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Movie Review: Quantum of Solace

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Some will watch Quantum of Solace and proclaim that the James Bond the world grew up with is dead. He of the glib one-liners and infinite martinis (shaken, not stirred) has been replaced by a being resembling a British version of the Terminator. There's next to nothing funny or tongue-in-cheek about the Bond of Quantum of Solace, and as such, the film might leave a few viewers feeling understandably alienated. Those like myself, however, will dig this offbeat step in the action icon's evolution, especially since the film itself is an engaging ride that trounces some of the original Bond outings by leaps and bounds.

As the picture begins, Bond (Daniel Craig) is on the hunt for the scoundrels behind his lady love's betrayal at the end of Casino Royale. His quest for vengeance leads to a complex criminal organization, whose members and activities are a mystery even to Bond's superiors. But they won't stay a secret for very long, as Bond is hot on the case, quickly connecting the syndicate to an environmental group run by the unsavory Dominic Greene (Mathieu Amalric). Bond also ends up crossing paths with Camille (Olga Kurylenko), a South American femme fatale with her own agenda that she needs Greene to fulfill. But the closer 007 gets to uncovering Greene's evil scheme, the more ruthless he becomes in his quest, overwhelmed by a growing rage he must keep in check before Her Majesty's government decides to rein him in.

2006's Casino Royale was designed to re-introduce James Bond to moviegoers, and the results couldn't have been better. Daniel Craig's Bond was a different sort of beast, a leaner and meaner man of action just getting used to his 00 status. But he still has quite a way to go before settling into his surroundings, and it's this that people should keep in mind whilst watching Quantum of Solace.

There's still no Q, Moneypenny has yet to put in an appearance, and Greene's devious plot is relatively minor compared to previous Bond villains' jabs at world domination. But Bond can't go from cold-hearted killer to pun-spewing secret agent overnight. Thus, Quantum of Solace emerges as the first true sequel of the 007 franchise, continuing a story in progress instead of starting anew with another adventure. Long-time series fans may be left feeling a little cold by this approach, as their hero is fueled more by his duty to the mission than by the latest black tie affair. But I always liked it when Bond movies got down to brass tacks, putting the superspy's promiscuity and ghastly wisecracks on the back burner in order to get to the action at hand.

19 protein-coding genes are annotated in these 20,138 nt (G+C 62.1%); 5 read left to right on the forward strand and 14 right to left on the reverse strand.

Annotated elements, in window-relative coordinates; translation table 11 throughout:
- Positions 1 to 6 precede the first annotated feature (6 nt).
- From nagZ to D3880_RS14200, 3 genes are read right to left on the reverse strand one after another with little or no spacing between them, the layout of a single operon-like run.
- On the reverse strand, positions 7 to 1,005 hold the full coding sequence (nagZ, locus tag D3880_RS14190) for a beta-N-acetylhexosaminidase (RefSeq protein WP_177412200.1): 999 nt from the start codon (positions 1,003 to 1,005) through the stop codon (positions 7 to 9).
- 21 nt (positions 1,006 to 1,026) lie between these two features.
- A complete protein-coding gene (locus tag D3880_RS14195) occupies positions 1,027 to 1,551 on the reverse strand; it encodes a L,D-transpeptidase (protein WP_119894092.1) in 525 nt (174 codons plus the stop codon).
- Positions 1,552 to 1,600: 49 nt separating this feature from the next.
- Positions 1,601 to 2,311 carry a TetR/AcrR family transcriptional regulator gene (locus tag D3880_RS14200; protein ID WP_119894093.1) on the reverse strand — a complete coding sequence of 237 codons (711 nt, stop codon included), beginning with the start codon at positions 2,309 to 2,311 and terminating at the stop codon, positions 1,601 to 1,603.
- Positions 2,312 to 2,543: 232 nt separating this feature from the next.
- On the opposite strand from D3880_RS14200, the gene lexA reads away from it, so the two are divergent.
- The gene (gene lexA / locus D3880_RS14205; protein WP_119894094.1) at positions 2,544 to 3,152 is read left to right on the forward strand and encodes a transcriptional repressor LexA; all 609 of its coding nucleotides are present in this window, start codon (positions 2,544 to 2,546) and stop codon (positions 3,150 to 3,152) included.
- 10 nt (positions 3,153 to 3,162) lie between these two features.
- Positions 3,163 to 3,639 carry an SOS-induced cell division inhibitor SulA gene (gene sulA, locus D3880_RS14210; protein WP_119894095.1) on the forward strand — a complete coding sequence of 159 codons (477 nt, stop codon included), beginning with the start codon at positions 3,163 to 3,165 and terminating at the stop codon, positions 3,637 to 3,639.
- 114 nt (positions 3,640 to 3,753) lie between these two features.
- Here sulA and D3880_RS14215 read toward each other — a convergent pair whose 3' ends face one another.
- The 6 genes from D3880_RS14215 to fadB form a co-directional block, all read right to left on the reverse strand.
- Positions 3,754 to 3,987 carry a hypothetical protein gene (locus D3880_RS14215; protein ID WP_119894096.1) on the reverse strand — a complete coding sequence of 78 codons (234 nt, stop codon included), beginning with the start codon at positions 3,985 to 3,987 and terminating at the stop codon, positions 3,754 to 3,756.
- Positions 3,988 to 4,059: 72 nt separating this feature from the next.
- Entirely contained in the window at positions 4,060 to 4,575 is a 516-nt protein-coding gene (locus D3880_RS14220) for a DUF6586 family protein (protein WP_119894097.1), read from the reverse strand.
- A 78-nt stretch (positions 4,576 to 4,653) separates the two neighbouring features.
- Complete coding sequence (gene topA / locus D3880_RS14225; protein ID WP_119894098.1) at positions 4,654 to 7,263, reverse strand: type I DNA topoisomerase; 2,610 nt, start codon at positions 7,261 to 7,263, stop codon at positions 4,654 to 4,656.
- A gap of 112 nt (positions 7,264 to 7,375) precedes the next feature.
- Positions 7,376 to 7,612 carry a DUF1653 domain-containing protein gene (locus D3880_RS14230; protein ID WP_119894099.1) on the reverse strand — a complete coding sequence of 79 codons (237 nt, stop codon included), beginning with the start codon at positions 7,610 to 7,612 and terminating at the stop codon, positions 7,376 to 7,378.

However, I'll be the first to admit that in comparison to the juggernaut of sheer coolness that was Casino Royale, Quantum of Solace is a bit too buttoned-up for its own good. Its game face is almost too stubborn, allowing the bare minimum of escapist entertainment into the story. The action sequences are a little underwhelming, with an alright airplane chase as the highlight. Such scenes get the job done in grabbing one's attention, but this being a Bond film, you'd hope for something a bit more elaborate and ever so goofy than a mere car chase or two. Still, what Quantum of Solace lacks in inventive action it makes up for in the sheer badassery Craig's performance lends to 007. While not entirely humorless, Craig does a great job of exploring Bond's darker side, lightly taking viewers to the brink of Bond totally losing it and making the journey all the more compelling. Kurylenko comes across as a Bond Girl who serves as eye candy as much as she does a pivotal role in the plot, and Amalric makes for a subtle but sinister villain, a little untraditional but still effective enough.

Sure, Quantum of Solace is pretty serious as Bond flicks go. But considering where the series has gone when the silliness has been left to its own devices (Moonraker, anyone?), using a straight-laced attitude to keep matters grounded isn't entirely unwarranted. In any case, Quantum of Solace is a perfectly serviceable action flick the doesn't completely forget its roots. Bond isn't dead, folks; he's just getting warmed up.

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